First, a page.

Groups such as the FairVote Center for Voting and Democracy in Takoma Park, MD, advocate the Australian practice of instant-runoff voting (IRV). With IRV, voters rank the candidates ex­plicitly. The candidate ranked first by the fewest voters is eliminated, and that candidate's votes transfer to the voters' second choices. This operation repeats until just one candidate remains. In the example, Castro wins after IRV eliminates Obama (whose votes transfer to Castro), then McCain (whose votes transfer to Castro, since Obama has already been eliminated), and finally Hitler.

But IRV can also produce illogical outcomes. Here, even though 53 percent of voters--a clear majority--prefer McCain over Castro, Castro still wins. (Fifty-three percent of voters also rank McCain ahead of Obama, and 73 percent rank him ahead of Hitler.) For mathematical reasons that are difficult to explain, IRV artificially favors extremist candidates. And IRV shares another problem with plurality voting: each can motivate voters to lie.

With plurality voting, if the Obama supporters strategically voted for Castro, Castro would win--an outcome they would prefer to a Hitler victory. With either IRV or plurality voting, McCain voters might be better off pretending their favorite was Obama, thus heading off a Hitler or Castro win. But with range voting, each voter can express how much (or little) he or she likes each candidate, and it is never rational to give your favorite less than the top score. (Assigning two or more candidates the same score is permitted.) Applying 0-to-99 range voting to the previous example, the votes might be:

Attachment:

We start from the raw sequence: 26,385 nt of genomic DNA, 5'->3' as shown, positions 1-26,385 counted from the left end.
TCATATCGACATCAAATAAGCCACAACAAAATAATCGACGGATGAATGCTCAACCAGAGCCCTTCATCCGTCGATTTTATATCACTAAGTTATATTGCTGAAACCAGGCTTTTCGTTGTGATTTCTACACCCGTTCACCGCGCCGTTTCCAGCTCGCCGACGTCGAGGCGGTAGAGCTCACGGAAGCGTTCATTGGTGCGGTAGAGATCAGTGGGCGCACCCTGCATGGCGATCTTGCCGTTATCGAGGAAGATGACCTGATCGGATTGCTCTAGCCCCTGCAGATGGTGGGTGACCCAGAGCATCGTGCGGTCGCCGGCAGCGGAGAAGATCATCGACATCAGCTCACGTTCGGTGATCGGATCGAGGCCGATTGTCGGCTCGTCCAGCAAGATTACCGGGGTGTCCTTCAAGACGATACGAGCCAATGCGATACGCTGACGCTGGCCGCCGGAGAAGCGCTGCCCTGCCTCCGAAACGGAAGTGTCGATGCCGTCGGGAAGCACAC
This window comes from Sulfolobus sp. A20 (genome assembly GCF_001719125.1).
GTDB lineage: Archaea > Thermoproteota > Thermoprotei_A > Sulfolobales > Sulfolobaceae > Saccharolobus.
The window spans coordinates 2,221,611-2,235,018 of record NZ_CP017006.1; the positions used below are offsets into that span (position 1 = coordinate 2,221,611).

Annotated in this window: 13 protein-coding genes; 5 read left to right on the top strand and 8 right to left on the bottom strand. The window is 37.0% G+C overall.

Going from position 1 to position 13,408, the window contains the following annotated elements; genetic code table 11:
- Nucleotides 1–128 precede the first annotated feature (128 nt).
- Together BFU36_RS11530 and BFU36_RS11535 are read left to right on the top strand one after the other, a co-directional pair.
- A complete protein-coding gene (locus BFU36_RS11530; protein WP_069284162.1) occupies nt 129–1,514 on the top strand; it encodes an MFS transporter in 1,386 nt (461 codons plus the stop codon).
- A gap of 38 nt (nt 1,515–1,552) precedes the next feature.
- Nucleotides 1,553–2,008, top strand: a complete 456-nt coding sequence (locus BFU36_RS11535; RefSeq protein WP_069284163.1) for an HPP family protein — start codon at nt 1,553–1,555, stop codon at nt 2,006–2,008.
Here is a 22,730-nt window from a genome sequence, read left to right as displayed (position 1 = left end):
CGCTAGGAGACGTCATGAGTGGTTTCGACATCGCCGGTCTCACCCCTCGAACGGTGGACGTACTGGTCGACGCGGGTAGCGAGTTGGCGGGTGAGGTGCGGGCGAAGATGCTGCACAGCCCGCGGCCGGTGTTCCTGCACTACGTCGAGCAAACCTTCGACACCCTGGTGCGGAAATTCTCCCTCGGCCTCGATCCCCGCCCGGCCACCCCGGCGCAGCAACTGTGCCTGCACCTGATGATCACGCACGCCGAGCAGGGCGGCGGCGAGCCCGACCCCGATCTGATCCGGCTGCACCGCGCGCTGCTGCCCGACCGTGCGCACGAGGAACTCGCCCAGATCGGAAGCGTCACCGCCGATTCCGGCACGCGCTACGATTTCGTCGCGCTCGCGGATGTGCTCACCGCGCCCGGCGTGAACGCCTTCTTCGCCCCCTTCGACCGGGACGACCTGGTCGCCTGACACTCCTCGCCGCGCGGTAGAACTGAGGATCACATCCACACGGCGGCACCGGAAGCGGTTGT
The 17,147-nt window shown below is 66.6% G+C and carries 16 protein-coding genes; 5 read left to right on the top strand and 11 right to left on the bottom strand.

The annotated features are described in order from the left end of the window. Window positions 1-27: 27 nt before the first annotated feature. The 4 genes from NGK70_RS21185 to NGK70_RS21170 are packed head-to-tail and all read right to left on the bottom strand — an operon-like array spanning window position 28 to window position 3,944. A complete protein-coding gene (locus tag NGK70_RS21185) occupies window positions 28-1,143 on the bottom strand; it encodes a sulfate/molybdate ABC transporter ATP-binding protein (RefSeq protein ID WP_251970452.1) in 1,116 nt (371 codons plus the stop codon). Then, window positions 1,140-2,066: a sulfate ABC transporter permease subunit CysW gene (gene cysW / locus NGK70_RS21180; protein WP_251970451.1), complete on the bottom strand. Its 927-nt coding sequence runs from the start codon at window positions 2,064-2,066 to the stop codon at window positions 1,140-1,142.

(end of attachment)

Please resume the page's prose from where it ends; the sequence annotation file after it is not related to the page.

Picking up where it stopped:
# Voters range votes 24 Castro-99 Obama-90 McCain-30 Hitler-0 26 McCain-99 Obama-60 Castro-30 Hitler-0 23 Obama-99 Castro-90 McCain-30 Hitler-0 27 Hitler-99 McCain-0 Obama-0 Castro-0

Obama would win with 5,997, defeating Castro (5,226), McCain (3,984), and Hitler (2,673).

Warren Smith performed computer simulations using Bayesian regret analysis to compare election methods, measuring the quality of election outcomes by summing the utility--or satisfaction--of the voters. These simulations indicate that switching from plurality voting to range voting would improve election outcomes as much as switching from dictatorship to democracy would. Range voting also outperforms all common alternative systems on average--no matter how many honest, strategic, and uninformed voters cast their votes, and no matter how many candidates run. (See William Poundstone's Gaming the Vote for a good summary of this analysis.)

Range voting using a 0 to 9 scale can be done on existing computerized or lever voting machines, punch cards, or paper ballots. Voters would simply select a score for each candidate. In fact, French researchers found that voters make fewer errors on range ballots than they do on plurality ballots.

Changing the way the U.S. president is chosen may seem daunting, but plurality voting is a shaky foundation on which to rest the fate of the country. It doesn't let voters express how strongly they feel, which is a big drawback when some choices are much worse than others. Plagued by the prospect of spoilers and illogical outcomes, it perpetuates a two-party duopoly, minimizing democratic choice.

IRV can't fix the problems of plurality voting. But computer simulations, Spartans, and trillions of honeybee elections offer convincing evidence that range voting can.

Alan T. Sherman, PhD '87, teaches computer science and is part of the National Center for the Study of Elections at the University of Maryland, Baltimore County. Warren D. Smith '84 cofounded the Center for Range Voting (rangevoting.org). Richard T. Carback III is a PhD candidate at the University of Maryland, Baltimore County.

Copyright Technology Review 2008.